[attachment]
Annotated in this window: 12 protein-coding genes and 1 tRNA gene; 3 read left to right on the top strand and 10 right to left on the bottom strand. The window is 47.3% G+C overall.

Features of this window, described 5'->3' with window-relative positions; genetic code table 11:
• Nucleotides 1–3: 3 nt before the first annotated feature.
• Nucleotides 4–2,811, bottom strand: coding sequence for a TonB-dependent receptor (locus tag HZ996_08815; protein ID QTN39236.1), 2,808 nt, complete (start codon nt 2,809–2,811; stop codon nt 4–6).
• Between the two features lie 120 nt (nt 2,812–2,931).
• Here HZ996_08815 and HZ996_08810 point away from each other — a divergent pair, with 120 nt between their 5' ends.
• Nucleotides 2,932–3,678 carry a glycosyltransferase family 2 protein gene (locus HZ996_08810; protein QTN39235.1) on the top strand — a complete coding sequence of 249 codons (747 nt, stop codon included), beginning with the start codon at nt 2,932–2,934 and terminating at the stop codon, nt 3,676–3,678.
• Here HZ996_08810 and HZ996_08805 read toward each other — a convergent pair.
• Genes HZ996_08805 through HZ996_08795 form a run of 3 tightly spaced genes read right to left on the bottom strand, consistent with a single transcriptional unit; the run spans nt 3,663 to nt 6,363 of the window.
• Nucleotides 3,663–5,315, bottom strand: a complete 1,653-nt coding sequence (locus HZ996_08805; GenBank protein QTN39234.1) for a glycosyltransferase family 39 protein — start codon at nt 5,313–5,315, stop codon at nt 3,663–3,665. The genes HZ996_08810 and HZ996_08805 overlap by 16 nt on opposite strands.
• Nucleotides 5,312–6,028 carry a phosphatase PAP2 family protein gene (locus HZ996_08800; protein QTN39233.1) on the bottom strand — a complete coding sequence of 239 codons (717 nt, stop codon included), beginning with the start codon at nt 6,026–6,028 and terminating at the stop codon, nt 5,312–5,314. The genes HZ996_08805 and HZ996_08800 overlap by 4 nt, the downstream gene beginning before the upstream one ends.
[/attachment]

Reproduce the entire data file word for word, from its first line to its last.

Annotated in this window: 12 protein-coding genes and 1 tRNA gene; 3 read left to right on the top strand and 10 right to left on the bottom strand. The window is 47.3% G+C overall.

Features of this window, described 5'->3' with window-relative positions; genetic code table 11:
• Nucleotides 1–3: 3 nt before the first annotated feature.
• Nucleotides 4–2,811, bottom strand: coding sequence for a TonB-dependent receptor (locus tag HZ996_08815; protein ID QTN39236.1), 2,808 nt, complete (start codon nt 2,809–2,811; stop codon nt 4–6).
• Between the two features lie 120 nt (nt 2,812–2,931).
• Here HZ996_08815 and HZ996_08810 point away from each other — a divergent pair, with 120 nt between their 5' ends.
• Nucleotides 2,932–3,678 carry a glycosyltransferase family 2 protein gene (locus HZ996_08810; protein QTN39235.1) on the top strand — a complete coding sequence of 249 codons (747 nt, stop codon included), beginning with the start codon at nt 2,932–2,934 and terminating at the stop codon, nt 3,676–3,678.
• Here HZ996_08810 and HZ996_08805 read toward each other — a convergent pair.
• Genes HZ996_08805 through HZ996_08795 form a run of 3 tightly spaced genes read right to left on the bottom strand, consistent with a single transcriptional unit; the run spans nt 3,663 to nt 6,363 of the window.
• Nucleotides 3,663–5,315, bottom strand: a complete 1,653-nt coding sequence (locus HZ996_08805; GenBank protein QTN39234.1) for a glycosyltransferase family 39 protein — start codon at nt 5,313–5,315, stop codon at nt 3,663–3,665. The genes HZ996_08810 and HZ996_08805 overlap by 16 nt on opposite strands.
• Nucleotides 5,312–6,028 carry a phosphatase PAP2 family protein gene (locus HZ996_08800; protein QTN39233.1) on the bottom strand — a complete coding sequence of 239 codons (717 nt, stop codon included), beginning with the start codon at nt 6,026–6,028 and terminating at the stop codon, nt 5,312–5,314. The genes HZ996_08805 and HZ996_08800 overlap by 4 nt, the downstream gene beginning before the upstream one ends.